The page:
Turning the spotlight on concurrency and HIV spread

23 September 2009 | Story by Newsroom

CODA bandKeeping it current: Coda (left) provided the music, while (below) Thandeka Qangule, Loyiso Gola, Irit Noble and DJ Suga talked the facts of sexual concurrency

Recent research suggests that sexual concurrency - sexual relationships that overlap in time - could be a major factor in the spread of HIV infections in Africa.

Following on a more formal presentation on the topic by the Soul City Institute for Health and Development Communication at UCT last month, HIV-AIDS Co-ordination - UCT (HAICU) hosted a more fun edutainment session on campus last week.

Here band Coda, presenter DJ Suga, stand-up comics Loyiso Gola and Irit Noble, and UCT AIDS Community Educator Thandeka Qangule took students through a light-hearted but informative introduction to the ABC's of concurrency.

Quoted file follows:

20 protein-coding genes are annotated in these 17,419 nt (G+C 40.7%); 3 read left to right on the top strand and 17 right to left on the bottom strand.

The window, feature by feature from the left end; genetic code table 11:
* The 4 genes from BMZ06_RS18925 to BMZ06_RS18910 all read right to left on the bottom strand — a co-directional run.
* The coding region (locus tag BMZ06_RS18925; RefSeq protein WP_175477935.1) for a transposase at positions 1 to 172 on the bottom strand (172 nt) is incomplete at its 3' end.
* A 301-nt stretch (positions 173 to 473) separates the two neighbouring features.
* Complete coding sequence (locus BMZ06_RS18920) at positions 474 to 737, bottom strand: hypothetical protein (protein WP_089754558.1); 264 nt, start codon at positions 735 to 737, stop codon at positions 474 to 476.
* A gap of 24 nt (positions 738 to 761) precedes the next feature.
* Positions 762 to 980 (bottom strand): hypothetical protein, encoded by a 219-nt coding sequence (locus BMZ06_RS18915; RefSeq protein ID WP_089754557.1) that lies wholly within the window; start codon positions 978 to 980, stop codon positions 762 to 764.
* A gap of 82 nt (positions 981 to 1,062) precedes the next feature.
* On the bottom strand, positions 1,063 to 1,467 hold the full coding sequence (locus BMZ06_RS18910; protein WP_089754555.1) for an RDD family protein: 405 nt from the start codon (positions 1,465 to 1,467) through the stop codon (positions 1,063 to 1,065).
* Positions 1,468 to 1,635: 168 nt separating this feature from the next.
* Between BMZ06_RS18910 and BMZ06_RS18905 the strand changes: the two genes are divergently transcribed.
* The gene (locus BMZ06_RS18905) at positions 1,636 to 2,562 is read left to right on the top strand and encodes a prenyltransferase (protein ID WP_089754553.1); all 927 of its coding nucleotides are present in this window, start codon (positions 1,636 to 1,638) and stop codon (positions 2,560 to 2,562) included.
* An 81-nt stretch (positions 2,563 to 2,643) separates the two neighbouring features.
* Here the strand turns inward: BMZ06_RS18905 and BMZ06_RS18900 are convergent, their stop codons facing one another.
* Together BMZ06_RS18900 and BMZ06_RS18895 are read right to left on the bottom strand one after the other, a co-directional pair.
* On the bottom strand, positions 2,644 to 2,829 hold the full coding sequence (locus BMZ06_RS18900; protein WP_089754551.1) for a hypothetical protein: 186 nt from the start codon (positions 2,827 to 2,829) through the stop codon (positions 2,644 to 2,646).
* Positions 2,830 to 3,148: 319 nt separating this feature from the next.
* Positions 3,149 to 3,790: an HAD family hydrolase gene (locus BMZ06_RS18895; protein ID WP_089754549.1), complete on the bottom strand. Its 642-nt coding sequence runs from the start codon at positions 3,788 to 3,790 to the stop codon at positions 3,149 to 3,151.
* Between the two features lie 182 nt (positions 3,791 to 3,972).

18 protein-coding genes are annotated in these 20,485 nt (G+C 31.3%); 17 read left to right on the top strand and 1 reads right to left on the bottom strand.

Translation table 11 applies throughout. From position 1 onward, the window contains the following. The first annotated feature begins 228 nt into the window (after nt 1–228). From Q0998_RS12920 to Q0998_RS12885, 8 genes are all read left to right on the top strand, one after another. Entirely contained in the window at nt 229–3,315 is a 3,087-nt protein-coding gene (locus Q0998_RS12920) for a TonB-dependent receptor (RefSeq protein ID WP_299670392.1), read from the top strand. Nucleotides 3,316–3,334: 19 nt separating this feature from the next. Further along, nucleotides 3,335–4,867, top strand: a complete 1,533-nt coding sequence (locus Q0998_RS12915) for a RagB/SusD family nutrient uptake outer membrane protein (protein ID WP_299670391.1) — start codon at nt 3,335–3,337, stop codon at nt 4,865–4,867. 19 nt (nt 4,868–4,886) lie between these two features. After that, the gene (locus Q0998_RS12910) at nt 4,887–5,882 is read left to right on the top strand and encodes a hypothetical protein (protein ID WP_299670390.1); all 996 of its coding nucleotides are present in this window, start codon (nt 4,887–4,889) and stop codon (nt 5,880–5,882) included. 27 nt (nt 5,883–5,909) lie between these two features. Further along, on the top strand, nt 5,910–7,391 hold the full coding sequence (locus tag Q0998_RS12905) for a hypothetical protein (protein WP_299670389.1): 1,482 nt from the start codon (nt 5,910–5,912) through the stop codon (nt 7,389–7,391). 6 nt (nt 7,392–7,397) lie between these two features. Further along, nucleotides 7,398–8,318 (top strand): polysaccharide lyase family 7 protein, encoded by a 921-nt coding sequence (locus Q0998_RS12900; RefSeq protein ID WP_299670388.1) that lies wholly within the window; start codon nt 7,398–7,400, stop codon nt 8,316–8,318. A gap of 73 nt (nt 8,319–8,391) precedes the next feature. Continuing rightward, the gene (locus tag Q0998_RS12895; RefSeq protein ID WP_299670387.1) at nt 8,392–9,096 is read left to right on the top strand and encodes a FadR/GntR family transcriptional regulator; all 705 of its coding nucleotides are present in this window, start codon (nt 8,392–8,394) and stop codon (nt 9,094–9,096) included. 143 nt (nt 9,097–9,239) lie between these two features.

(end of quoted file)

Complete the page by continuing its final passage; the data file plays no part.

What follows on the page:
discussion panel

Concurrency, they explained, is where a person has overlapping sexual partnerships over a one- or two-month period. This is risky for two reasons - an HIV-positive person is most infectious right at the start of the infection, and HIV antibody tests are less likely to pick up the HI virus over the two- to three-month window period immediately after infection.

Concurrency is particularly common among the 15-24 and 30-40 age groups, explained HAICU project manager Lucina Reddy. And for now, the 15-24 group remains the one most at risk.

The take-home message of the day? "Wrap it up," as Noble put it a few times.

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